Cowl House, West Bransdale, North Riding of Yorkshire

Newark Wilson (b1819, Grange Farm, Howlsyke, NRY) lived in West Bransdale in the North Riding of Yorkshire, England.  He was a farmer and blacksmith. His wife was Hannah (nee Wood, 1819-1896)) and their children were: George (b1846), Ann Elizabeth and Mary Jane (both born in 1857 as they were twins).

Ann Elizabeth married James Green and Mary Jane married William Atkinson. All three Wilson siblings were born at Cowl House.

Bransdale is in the parish of Kirkbymoorside, north of that town and of Helmsley (you can Google it for the exact location). The church (a ‘chapel-of-ease’) where they attended was St. Nicholas, at the head of the dale (Bransdale) at a place called Cockayne.

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Looking West across Bransdale to Cowl House.

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My Dad’s mother, Alice Annie Green (1890-1976), was the daughter of Ann Elizabeth Wilson and James Green.

James Green (b1857) was the ‘illegitimate’ son of Esther Green and (we think) George Moon.

George farmed at Cowl House before Newark Wilson came to do the same, there. Esther Green (1835-1917), daughter of James Green and Sarah Ward, was likely a ‘servant girl’ with other farm workers (inside and out) and apparently George took a shine to her. And, the rest is – erm, well – history.

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On Whitelaw Road

This is where the Greens lived when they came back from Winnipeg to the Guelph area.

The house was on the West side of Whitelaw Road – about half way between Paisley Road and Hwy 24 (Guelph to Hespeler), in Ontario, Canada. (There’s a church there now just to the right of the Green property, taking part of the original farm, I think.)

Arthur Green had his ‘milk business’ here.

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Doris Middleton was a close friend of my Dad’s mother Annie (Green) Barber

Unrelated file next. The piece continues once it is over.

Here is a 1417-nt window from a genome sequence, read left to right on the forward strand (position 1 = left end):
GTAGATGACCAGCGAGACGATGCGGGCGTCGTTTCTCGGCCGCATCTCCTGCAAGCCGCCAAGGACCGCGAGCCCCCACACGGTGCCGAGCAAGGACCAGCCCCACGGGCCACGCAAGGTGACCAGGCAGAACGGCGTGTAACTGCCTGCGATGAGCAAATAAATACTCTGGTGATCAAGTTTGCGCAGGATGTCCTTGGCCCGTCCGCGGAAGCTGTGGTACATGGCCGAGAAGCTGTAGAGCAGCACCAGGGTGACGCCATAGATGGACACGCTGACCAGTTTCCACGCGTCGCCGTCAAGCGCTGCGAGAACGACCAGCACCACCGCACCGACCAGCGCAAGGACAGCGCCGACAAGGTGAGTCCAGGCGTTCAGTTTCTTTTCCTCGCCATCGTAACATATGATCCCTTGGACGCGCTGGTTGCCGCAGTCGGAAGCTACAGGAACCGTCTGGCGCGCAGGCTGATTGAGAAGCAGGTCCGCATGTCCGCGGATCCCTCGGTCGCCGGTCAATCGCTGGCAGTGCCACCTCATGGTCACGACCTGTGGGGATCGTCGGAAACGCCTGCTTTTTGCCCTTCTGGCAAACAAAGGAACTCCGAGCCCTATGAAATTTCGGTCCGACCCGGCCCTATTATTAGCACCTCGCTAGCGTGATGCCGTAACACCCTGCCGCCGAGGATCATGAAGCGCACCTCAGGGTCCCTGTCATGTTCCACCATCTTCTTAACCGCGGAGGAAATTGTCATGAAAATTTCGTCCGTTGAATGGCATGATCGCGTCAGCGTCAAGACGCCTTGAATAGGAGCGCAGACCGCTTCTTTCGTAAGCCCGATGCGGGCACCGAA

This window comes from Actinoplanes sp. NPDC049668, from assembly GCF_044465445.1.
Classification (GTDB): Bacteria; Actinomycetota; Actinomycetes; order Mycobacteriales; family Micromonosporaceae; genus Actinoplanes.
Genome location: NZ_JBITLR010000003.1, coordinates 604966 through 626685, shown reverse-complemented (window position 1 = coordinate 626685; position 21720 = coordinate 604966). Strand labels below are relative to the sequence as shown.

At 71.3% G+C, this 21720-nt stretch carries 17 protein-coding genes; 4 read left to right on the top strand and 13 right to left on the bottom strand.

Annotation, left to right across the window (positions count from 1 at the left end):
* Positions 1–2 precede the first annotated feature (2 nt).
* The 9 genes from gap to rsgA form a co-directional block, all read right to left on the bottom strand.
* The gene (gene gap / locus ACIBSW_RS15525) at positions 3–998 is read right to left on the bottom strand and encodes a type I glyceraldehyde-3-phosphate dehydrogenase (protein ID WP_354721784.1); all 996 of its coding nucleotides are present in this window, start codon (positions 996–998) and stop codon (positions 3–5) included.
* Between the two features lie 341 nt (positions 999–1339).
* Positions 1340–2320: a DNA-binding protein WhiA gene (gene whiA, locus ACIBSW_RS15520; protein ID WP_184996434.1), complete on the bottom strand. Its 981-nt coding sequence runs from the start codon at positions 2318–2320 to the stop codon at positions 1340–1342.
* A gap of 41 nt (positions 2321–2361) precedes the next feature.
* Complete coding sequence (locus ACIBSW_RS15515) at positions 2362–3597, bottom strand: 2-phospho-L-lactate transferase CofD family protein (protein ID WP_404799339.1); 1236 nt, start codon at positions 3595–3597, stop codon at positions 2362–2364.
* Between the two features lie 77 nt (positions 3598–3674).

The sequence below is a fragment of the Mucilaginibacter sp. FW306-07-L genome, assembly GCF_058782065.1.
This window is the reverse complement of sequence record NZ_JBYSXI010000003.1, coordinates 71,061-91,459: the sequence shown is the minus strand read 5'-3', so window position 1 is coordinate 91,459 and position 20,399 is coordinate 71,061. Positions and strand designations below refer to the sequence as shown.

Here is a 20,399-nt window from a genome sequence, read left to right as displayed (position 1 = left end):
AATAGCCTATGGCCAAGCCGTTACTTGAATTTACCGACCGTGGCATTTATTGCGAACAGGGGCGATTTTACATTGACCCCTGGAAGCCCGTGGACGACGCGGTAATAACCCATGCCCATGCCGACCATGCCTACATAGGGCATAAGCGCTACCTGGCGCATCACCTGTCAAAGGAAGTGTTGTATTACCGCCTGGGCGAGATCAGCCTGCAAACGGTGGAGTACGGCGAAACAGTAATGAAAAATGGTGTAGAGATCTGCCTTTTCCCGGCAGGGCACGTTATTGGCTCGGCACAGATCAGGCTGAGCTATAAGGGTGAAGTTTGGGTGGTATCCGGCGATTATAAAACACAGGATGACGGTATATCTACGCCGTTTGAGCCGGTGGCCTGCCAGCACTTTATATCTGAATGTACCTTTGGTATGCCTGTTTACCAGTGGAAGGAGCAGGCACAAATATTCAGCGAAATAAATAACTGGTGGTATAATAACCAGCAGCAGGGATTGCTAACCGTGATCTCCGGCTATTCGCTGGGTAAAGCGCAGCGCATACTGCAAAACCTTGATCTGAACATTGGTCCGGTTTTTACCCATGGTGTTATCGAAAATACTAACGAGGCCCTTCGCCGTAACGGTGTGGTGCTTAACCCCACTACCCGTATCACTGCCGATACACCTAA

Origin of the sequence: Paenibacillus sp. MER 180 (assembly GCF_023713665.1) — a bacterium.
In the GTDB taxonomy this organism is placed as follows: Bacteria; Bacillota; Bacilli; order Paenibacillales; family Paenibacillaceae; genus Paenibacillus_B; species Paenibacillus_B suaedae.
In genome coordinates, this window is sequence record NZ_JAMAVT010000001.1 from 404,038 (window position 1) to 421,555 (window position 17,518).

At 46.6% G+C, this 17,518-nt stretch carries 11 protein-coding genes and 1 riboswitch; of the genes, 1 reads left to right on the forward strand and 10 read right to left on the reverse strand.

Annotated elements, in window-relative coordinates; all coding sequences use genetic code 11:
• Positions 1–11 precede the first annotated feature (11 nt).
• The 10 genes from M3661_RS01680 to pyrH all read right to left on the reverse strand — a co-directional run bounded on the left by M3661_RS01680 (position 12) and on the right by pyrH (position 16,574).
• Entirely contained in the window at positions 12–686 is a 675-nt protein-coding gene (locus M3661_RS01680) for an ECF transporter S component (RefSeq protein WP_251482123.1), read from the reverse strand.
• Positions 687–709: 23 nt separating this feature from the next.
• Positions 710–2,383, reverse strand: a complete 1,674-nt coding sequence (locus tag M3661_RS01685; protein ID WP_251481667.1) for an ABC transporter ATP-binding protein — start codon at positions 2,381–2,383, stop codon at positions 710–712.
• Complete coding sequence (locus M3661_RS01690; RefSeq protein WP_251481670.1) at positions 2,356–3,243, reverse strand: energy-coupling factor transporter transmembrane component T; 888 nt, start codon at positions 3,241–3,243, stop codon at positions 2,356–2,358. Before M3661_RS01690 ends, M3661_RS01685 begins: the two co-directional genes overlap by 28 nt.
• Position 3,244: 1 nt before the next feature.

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Arthur Green

James Arthur Green was my great-uncle, brother of Alice Annie Green, my grandmother (who married Gordon Barber). His parents were James Green and Ann Elizabeth Wilson. Arthur was born 12 January 1888 at Cowesby, Yorkshire and died in Guelph, Ontario, Canada on the 15th of November 1962.

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It appears from the picture that Arthur was quite a horseman. The dog seems more interested in something or someone else.

The James Green family, prior to removing to Canada in 1906, rented from Sir Charles Strickland at ‘Welburn Lane Farm,’ Huttons Ambo (High Hutton actually), just west of Malton in the North Riding of Yorkshire. The picture above was taken at this farm.

My father and I visited here in the late 1980’s as did my eldest, Andrew, with me in the early 1990’s. The farm house was by then derelict and what buildings that remained used for hay and implement storage.

Arthur’s mother, Ann Elizabeth (Lizzie) Wilson Green, while living at Welburn Lane Farm, was next farm to her twin sister, Mary Jane Wilson Atkinson who, sadly died in 1900. The twins were born in 1856 at Cowl House, Bransdale. Mary Jane married William Atkinson of Bhonfield Ghyl, that farm situated on the road from Bransdale to Helmsley, near Carlton.

In Canada, Arthur married a Scottish lady, Elizabeth Neven Thomson who was born about 1896 in Glasgow and died in Ontario. They farmed on Whitelaw Road in Guelph Township where Arthur had a milk route as well.

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SS Canada

The Green family came to Canada in 1906, traveling by train from Malton, North Riding of Yorkshire, west to Liverpool and overseas on the Dominion Line’s SS Canada. A British Bonus was given to assist them in financing their emigration.

A short-time beforehand, an auction at Welburn Lane Farm, Huttons Ambo had seen to the Greens divesting themselves of most of their farm and household equipment and goods. (Our family retains possession of a written account and record of all sales made that day.)

School, Huttons Ambo, Yorkshire

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When living at  Welburn Lane Farm, the younger Green children attended the primary school at Huttons Ambo, the name for two little conjoined hamlets at High and Low Hutton, just west of Malton, in Yorkshire’s North Riding.

The headmaster (top right) and one whom I believe was a teaching assistant (left) look quite stern and the children looked relatively subdued, even frightened or angry. Perhaps they have been severely reprimanded moments before the picture was taken for typical school child antics and ‘misbehaviour.’ Perhaps, they simply found the whole experience new and frightening.